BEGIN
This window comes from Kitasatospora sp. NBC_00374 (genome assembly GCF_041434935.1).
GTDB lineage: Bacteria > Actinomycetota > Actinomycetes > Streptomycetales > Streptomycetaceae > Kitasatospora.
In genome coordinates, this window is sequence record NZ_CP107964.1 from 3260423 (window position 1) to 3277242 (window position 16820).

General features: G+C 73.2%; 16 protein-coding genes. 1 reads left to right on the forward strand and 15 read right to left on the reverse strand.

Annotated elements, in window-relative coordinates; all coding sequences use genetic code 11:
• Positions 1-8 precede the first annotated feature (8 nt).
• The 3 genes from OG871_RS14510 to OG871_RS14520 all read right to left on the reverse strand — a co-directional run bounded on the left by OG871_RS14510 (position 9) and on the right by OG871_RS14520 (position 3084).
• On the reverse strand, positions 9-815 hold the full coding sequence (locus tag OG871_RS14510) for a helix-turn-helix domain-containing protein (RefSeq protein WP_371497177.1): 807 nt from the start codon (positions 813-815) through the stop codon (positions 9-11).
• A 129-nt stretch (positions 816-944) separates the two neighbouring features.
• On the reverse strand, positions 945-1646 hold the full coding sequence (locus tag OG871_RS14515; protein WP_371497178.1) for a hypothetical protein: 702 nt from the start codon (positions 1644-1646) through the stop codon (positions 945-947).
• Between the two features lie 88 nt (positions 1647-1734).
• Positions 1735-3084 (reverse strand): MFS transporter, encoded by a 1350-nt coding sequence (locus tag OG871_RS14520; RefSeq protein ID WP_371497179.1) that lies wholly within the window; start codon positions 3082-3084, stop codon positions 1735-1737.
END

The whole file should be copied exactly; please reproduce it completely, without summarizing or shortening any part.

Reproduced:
This window comes from Kitasatospora sp. NBC_00374 (genome assembly GCF_041434935.1).
GTDB lineage: Bacteria > Actinomycetota > Actinomycetes > Streptomycetales > Streptomycetaceae > Kitasatospora.
In genome coordinates, this window is sequence record NZ_CP107964.1 from 3260423 (window position 1) to 3277242 (window position 16820).

General features: G+C 73.2%; 16 protein-coding genes. 1 reads left to right on the forward strand and 15 read right to left on the reverse strand.

Annotated elements, in window-relative coordinates; all coding sequences use genetic code 11:
• Positions 1-8 precede the first annotated feature (8 nt).
• The 3 genes from OG871_RS14510 to OG871_RS14520 all read right to left on the reverse strand — a co-directional run bounded on the left by OG871_RS14510 (position 9) and on the right by OG871_RS14520 (position 3084).
• On the reverse strand, positions 9-815 hold the full coding sequence (locus tag OG871_RS14510) for a helix-turn-helix domain-containing protein (RefSeq protein WP_371497177.1): 807 nt from the start codon (positions 813-815) through the stop codon (positions 9-11).
• A 129-nt stretch (positions 816-944) separates the two neighbouring features.
• On the reverse strand, positions 945-1646 hold the full coding sequence (locus tag OG871_RS14515; protein WP_371497178.1) for a hypothetical protein: 702 nt from the start codon (positions 1644-1646) through the stop codon (positions 945-947).
• Between the two features lie 88 nt (positions 1647-1734).
• Positions 1735-3084 (reverse strand): MFS transporter, encoded by a 1350-nt coding sequence (locus tag OG871_RS14520; RefSeq protein ID WP_371497179.1) that lies wholly within the window; start codon positions 3082-3084, stop codon positions 1735-1737.